Welfare Programs Next Time: Monday, April 2, 2007 Todays Questions Medical Aid-$282 billion Cash Aid-$102 billion
Sirten, Catt, Midday On-Air Personality has reference to this Academic Journal, PHwiki organized this Journal Welfare Programs Todays readings: Schiller Ch 12, Welfare Programs House Ways in addition to Means Committee 2004 Green Book, http://www.gpoaccess.gov/wmprints/green/2004.html DeParle, Ch 15: Caseworker XM128W: Milwaukee, 1998-2000 Next Time: Monday, April 2, 2007 Readings: DeParle, Ch 16: Boyfriends: Milwaukee, Spring 1999 Todays Questions What means-tested welfare programs are available as long as poor people in the United States How much do these programs cost How many people are helped by these programs How are welfare benefits determined
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What means-tested welfare programs are available as long as poor people in the U.S. Federal in addition to State governments funded 85 welfare programs in FY 2002 at a total cost of $522 billion. Federal Share: 71% State in addition to Local Share: 29% The means-tested programs fall into 8 different categories. Source as long as Slides 3-24: House Ways in addition to Means Committee 2004 Green Book, http://www.gpoaccess.gov/wmprints/green/2004.html Eight Categories of Welfare Programs in addition to Total Costs, 2002 Medical Aid: $282 billion, 54% Cash Aid: $102 billion, 20% Food Aid: $39 billion, 7% Housing Aid: $36 billion, 7% Education Aid: $30 billion, 6% Other Services: $22 billion, 5% Jobs in addition to Training Aid: $8 billion, 2% Energy Aid: $2 billion, 0.3% Medical Aid-$282 billion
Cash Aid-$102 billion Food Aid-$39 billion Housing Aid-$36 billion
Housing Aid, cont. Education Aid-$30 billion Other Services-$22 billion
Jobs in addition to Training Aid-$8 billion Energy Aid-$2 billion Analysis of spending 54 cents of every welfare dollar went as long as medical assistance 80% of State in addition to Local dollars went to medical aid Spending in each of 6 programs exceeds $10 billion in addition to accounts as long as 77 percent of total spending.
7 largest programs by amount spent Medicaid ($258 billion) SSI ($39 billion) EITC ($28 billion) Food Stamps ($24 billion) TANF cash, ,services, child care, in addition to work activities ($24 billion) Section 8 low-income housing assistance ($18 billion) Pell Grants ($11) Trends in Spending Real spending as long as cash in addition to non-cash programs increased by 523 percent from FY1968 to FY2002. Real spending as long as cash in addition to non-cash programs increase 36 percent between FY1992 in addition to FY2002. Average annual rate of growth over this 32 year period was 5.5 percent. The U.S. population increased by 43 percent over this period. Real total per capita spending grew from $416 in FY1968 to $1,826 in FY 2002.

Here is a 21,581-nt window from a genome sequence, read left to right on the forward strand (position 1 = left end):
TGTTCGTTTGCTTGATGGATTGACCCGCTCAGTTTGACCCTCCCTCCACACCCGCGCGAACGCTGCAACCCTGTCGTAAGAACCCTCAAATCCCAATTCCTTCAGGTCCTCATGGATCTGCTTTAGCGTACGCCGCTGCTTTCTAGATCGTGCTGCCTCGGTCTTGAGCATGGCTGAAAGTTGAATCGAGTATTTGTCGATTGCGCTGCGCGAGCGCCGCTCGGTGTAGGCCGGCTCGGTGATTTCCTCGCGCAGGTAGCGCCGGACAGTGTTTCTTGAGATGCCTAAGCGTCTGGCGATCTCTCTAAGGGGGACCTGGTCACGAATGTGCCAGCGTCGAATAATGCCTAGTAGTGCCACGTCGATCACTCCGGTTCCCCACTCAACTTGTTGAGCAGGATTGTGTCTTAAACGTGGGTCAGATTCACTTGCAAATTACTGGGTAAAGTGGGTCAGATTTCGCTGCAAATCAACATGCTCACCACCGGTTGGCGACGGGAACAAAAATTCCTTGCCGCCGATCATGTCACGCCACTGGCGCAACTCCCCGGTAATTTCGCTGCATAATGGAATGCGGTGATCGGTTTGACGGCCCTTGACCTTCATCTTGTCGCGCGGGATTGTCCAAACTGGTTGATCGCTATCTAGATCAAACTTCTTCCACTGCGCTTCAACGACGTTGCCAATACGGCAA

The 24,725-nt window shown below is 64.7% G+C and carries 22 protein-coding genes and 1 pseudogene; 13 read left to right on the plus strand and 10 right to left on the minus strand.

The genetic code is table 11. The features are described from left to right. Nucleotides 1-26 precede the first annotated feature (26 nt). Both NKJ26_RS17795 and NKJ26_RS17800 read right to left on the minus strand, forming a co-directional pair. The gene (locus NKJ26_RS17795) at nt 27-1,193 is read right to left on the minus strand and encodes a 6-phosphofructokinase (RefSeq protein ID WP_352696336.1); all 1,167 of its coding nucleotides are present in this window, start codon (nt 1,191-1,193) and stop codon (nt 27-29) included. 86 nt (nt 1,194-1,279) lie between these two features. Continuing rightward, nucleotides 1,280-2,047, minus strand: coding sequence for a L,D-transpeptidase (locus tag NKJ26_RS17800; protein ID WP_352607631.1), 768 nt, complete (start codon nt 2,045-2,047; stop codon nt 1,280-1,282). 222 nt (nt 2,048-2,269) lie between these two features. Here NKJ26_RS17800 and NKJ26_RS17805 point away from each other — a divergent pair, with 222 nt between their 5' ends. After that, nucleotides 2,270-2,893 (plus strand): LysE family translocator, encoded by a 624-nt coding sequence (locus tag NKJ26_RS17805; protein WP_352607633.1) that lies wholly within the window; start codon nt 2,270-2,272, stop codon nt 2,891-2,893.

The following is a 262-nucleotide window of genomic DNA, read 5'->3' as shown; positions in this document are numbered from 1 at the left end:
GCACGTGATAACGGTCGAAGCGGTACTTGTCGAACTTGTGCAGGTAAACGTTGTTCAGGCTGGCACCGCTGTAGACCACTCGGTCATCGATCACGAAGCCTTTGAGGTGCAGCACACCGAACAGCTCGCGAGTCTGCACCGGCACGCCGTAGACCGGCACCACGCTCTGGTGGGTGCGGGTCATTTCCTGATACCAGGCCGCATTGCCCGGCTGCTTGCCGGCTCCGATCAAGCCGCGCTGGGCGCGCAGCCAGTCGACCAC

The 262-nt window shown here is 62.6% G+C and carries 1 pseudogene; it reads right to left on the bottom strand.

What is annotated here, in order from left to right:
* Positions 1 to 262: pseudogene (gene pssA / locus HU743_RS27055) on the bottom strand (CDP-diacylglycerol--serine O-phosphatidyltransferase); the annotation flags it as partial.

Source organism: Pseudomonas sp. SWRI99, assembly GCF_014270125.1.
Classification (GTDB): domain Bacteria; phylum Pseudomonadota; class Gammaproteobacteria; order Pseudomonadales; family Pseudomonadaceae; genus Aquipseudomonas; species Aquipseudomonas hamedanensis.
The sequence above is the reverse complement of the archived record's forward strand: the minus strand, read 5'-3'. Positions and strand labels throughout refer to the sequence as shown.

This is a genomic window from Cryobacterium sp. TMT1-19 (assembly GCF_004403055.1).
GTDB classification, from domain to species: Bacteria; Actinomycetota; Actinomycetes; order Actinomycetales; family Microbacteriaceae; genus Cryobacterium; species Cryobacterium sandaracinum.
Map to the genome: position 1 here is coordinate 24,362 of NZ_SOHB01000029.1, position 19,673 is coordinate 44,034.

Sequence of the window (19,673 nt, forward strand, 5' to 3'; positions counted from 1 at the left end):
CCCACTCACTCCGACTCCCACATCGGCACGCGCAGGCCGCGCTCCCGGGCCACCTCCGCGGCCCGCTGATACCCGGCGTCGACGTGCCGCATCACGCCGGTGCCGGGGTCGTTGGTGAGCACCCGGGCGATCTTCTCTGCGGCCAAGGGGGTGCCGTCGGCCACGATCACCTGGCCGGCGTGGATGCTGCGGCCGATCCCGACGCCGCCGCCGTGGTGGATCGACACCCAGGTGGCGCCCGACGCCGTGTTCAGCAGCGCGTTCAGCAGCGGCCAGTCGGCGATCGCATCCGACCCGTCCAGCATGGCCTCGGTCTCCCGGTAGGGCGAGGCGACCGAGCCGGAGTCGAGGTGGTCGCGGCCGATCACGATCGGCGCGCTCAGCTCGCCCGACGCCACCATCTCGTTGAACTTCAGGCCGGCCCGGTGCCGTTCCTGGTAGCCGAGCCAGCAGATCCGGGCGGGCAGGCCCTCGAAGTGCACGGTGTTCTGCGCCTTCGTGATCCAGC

Spending Trends by Type of Aid FY1968-FY2002 (Constant FY 2002 Dollars) Medical+Cash+Food+Housing Aid=.88 x Total Spending Trends in Spending by Level of Government, FY1968-FY2002 (Constant FY 2002 Dollars) Trends in Federal Spending FY1968-FY2002 (Constant FY 2002 Dollars) Real Federal spending climbed from $60 billion in FY1968 to $373 billion in FY 2002, an increase of 529 percent. Cash aid was the leading as long as m of Federal welfare until 1980 when medical aid overtook it.
Trends in State in addition to Local Spending FY1968-FY2002 (Constant FY 2002 Dollars) State in addition to Local real spending climbed from $24.5 billion in FY1968 to $149 billion in FY2002, an increase of 508 percent. Medical assistance overcame cash aid as the leading as long as m of income-tested assistance in1976. Share of Federal Budget used as long as Income-Tested Aid, FY1968-2002
Participation in Means-tested Programs, 2002 We do not have an unduplicated count of welfare beneficiaries Average 2002 monthly numbers: Medicaid: 50.9 million persons Food stamps: 20.2 million recipients SSI: 6.9 million recipients TANF: 5.1million recipients EITC: 16.8 million tax filers Source: CBO Economic in addition to Budget Issue Brief, Changes in Participation in Means-Tested Programs http://www.cbo.gov/ftpdocs/63xx/doc6302/04-20-Means-Tested.pdf Predicting Future Participation Assuming no legislative changes, future levels of participation in means-tested welfare programs will depend on: Demographic trends Distribution of income The state of the economy
Participation in Means-tested Programs by Poor Persons, 2002 Census Bureau found 23 million poor persons (two out of every three with pre-tax money income below the poverty threshold) lived in a household that received means-tested assistance. Percent of the poverty population living in a household that received: Medicaid: 53 percent Food Stamps: 33 percent cash assistance: 22 percent Subsidized or public housing: 18 percent Participation by Total Population, 2002 Percent of the total population living in a household that received: Medicaid: 19 percent Food Stamps: 6 percent cash assistance: 7 percent Subsidized or public housing: 4 percent Some as long as m of major means-tested aid: 25 percent Eligibility vs. Participation To be eligible, a person, family or household must satisfy conditions regarding Citizenship Demographic characteristics (children present) Countable income Accumulated wealth (assets including cars, homes, insurance policies, bank accounts) Employment status
Source: House Ways in addition to Means Committee 2004 Green Book, p. 89 http://www.gpoaccess.gov/wmprints/green/2004.html
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